But first . . .


Juan Jover: ‘The lower house of Spanish parliament yesterday approved full gay marriage. It is sad that the country of my birth, which is officially Catholic, has advanced human rights more than the country I chose to live in with my partner.’


Cheryl Crumley: ‘The Republican-controlled Texas House today passed a last minute amendment to ban gays from being foster parents. I personally know 8 same-sex couples in Dallas and between us we have 24 foster children. Most of these are children with special needs, or children of color that ‘no one else’ will take.’

☞ Some might argue these decisions are best left to social service professionals, case-by-case, based on what is best for each child. Not the Republican leadership in Texas.

And now . . .


Last Friday I ran Beth Shulman’s piece on what she called ‘the Oprah society,’ in which some make it big (or win a car), but a great many struggle to make ends meet.

It’s one thing to admire those who beat the odds [she writes]; quite another to create a society which makes the odds nearly impossible to overcome.

Tom: ‘So some person named Beth Shulman believes cradle-to-grave guarantees of security – presumably government guarantees – are what we should expect. That’s called socialism. Count me out.

‘I’m the product of a divorced parent who raised us with nothing – nothing that is, except a strong sense that our family should survive and a strong family to support her. Thanks to this strong woman – who worked two and three jobs to raise her sons and was far too proud to ever consider welfare, food stamps or government lunches, I graduated third in my high school class, went to college, graduated (up to my neck in loans each of which is paid off), started at the bottom with a big corporation, eventually started my own business and finally sold it for a tidy profit. Today, at 44, I’m semi-retired. All this with no silver spoon and no trust fund. According to Ms. Shulman, I’m no longer possible, so she seeks to make sure that’s true.

‘Please spare me the lament that America is no longer the land of opportunity. Opportunities abound in this land – far more so than anywhere else on the planet. Many of us who have succeeded constantly look for young people with the dedication, discipline and work ethic it takes to succeed. When we see those young folks, we mentor them. Too often, though, we see young people with little more than a sense of entitlement – and we know those young people will not work hard enough to succeed. If Ms. Shulman prevails, entitlement will become the norm.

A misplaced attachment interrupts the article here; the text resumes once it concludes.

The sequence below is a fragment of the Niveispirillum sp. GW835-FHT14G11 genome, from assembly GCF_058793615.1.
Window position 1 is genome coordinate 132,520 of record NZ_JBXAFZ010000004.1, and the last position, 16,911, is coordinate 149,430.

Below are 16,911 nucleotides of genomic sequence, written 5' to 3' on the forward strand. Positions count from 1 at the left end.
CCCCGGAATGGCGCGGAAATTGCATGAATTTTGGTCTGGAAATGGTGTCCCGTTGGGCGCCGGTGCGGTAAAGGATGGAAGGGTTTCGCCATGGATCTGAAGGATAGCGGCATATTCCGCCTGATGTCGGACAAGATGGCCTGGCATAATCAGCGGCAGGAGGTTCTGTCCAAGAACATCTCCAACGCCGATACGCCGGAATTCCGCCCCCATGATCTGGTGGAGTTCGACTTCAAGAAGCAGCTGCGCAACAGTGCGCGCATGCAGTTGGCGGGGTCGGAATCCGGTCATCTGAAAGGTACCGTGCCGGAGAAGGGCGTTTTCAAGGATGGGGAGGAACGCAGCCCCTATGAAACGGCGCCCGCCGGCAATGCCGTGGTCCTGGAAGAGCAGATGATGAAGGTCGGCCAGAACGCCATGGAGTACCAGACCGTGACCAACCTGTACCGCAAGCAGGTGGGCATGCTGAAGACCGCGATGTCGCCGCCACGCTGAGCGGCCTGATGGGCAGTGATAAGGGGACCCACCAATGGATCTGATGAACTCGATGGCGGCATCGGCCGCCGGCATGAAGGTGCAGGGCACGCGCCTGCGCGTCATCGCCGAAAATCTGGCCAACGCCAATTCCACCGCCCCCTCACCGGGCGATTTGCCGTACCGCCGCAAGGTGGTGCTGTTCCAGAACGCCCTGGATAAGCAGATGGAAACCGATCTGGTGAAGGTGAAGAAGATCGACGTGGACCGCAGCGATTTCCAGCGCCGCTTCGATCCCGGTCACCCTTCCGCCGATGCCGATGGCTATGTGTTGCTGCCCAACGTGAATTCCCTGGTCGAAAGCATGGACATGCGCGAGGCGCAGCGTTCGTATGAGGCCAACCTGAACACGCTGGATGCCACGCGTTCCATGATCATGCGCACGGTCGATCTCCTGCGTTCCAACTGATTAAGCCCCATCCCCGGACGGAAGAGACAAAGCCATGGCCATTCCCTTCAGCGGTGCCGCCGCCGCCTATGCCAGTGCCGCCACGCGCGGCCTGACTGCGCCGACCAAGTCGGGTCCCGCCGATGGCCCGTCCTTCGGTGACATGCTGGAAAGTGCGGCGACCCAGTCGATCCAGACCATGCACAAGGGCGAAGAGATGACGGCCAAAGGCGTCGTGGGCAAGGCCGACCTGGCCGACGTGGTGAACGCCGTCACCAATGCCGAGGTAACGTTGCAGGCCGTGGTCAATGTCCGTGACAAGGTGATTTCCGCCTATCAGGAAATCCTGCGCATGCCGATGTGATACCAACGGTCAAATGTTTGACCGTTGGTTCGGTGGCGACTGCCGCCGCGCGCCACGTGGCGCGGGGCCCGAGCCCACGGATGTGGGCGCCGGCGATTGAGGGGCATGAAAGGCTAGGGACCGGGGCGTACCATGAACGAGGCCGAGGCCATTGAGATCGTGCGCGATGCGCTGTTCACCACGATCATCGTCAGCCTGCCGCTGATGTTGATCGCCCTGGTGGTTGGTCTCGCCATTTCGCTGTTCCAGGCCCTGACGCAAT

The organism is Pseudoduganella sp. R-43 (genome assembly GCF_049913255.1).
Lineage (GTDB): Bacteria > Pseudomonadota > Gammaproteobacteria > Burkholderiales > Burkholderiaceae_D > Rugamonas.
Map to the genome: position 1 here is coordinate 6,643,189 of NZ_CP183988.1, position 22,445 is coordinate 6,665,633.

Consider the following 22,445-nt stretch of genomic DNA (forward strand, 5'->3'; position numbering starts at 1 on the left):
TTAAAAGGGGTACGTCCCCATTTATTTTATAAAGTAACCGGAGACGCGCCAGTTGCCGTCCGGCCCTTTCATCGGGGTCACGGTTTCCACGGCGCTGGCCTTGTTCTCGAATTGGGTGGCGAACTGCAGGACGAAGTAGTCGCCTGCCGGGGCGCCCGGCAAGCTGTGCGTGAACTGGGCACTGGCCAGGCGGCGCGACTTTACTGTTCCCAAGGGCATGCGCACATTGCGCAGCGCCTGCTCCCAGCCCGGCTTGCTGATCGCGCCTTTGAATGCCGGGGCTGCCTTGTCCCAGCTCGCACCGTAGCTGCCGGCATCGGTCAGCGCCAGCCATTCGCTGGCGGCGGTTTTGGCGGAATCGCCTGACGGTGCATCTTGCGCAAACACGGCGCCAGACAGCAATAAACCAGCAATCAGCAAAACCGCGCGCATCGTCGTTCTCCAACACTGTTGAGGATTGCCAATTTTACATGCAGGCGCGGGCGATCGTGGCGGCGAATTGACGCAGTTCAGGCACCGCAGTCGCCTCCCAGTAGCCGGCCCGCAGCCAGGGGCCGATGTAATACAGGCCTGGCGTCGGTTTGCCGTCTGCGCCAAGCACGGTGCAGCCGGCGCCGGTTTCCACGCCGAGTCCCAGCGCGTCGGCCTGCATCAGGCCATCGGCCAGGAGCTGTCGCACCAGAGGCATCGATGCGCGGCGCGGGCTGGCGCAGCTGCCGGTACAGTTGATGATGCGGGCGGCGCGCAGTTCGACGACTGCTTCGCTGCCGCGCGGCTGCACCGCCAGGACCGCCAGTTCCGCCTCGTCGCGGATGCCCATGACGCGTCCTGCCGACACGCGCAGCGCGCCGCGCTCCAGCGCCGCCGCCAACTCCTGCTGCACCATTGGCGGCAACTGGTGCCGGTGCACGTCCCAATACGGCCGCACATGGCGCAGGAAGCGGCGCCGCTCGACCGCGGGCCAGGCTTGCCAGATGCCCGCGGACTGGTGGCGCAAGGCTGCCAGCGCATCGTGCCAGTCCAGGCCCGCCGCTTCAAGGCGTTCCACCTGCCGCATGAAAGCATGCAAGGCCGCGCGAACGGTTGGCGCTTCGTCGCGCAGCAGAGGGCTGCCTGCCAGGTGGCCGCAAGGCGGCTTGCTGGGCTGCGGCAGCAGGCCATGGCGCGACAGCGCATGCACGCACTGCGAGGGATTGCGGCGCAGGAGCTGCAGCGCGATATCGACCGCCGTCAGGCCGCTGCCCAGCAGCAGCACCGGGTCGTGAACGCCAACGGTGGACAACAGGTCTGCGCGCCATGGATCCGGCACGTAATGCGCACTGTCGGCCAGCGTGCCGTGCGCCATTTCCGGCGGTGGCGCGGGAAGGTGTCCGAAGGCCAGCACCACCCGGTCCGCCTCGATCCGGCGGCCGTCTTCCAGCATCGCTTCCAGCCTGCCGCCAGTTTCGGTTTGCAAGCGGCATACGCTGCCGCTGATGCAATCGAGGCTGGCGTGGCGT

‘The philosophy that we no longer live in the land of opportunity and our only salvation is government guarantees is not only simply wrong – it’s wrong headed. When and if we become that land where everyone relies on the government to see to their needs, then we will truly no longer be the land of opportunity.’

☞ This country was built by people like Tom and his mom and the strong family he says she had supporting her. A deep bow to all of them. Really.

But a few quibbles:

First, Beth Shulman did not call for cradle-to-grave security or socialism. She wrote:

We could offer quality child care to give all our kids a fair start. We could insist our jobs provide at least a week of paid sick leave. We could raise the federal minimum wage-as a start to $7.25 an hour, an option our Congress just turned down last month. We could insist every American have affordable health care. We could ensure that every qualified young man and woman can afford to attend college and graduate without mortgaging their future. And at the end of one’s work life, we could make sure that all Americans have enough to support themselves.

I think there is a difference between a week of paid sick leave and socialism.

Nor is adjusting the minimum wage for inflation socialism.

And unless by Tom’s lights every modern economy in the world is socialist except ours, then affordable health care – which all the other first-world economies offer – is not socialism either.

Subsidizing higher education – as Tom’s was subsidized – is not socialism. (If he went to a state school, his tuition payments did not cover the full cost. And if he went to Princeton, even if he got no financial aid, the accumulated beneficence of Princeton’s alumni was subsidizing the experience.)